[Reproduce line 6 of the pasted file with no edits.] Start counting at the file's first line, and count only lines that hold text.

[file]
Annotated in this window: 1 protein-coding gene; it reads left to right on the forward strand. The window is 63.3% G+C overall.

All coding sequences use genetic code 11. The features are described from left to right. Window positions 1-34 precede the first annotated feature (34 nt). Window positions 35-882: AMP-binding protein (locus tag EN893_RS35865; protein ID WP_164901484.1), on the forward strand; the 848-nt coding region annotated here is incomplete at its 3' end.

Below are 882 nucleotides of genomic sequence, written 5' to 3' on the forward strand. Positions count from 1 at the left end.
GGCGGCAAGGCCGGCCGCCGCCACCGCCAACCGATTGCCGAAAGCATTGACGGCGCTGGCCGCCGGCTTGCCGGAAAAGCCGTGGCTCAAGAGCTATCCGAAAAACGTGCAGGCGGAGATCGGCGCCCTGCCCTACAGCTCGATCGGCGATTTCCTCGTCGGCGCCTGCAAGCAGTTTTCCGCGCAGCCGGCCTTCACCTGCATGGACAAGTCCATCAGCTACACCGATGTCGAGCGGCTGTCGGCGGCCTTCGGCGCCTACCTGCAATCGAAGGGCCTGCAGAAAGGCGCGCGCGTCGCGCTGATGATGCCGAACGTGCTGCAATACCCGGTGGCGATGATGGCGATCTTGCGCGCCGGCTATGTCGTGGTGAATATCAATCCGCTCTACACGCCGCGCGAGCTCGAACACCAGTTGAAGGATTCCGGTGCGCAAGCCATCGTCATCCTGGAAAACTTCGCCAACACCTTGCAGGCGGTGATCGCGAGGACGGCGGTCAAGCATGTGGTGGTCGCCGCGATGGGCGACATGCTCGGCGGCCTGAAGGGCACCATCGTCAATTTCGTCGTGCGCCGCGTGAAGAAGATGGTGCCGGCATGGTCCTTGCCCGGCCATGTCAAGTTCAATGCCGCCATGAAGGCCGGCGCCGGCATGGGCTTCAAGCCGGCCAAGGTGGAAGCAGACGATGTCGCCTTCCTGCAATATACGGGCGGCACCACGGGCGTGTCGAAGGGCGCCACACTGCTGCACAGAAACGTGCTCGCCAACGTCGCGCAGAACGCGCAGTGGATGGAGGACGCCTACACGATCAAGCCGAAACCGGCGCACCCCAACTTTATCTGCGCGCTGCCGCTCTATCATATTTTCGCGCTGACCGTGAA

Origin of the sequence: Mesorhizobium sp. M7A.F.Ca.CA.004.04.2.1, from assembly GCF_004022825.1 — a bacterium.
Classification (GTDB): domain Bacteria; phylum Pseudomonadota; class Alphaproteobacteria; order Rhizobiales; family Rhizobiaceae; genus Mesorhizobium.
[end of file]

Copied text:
Classification (GTDB): domain Bacteria; phylum Pseudomonadota; class Alphaproteobacteria; order Rhizobiales; family Rhizobiaceae; genus Mesorhizobium.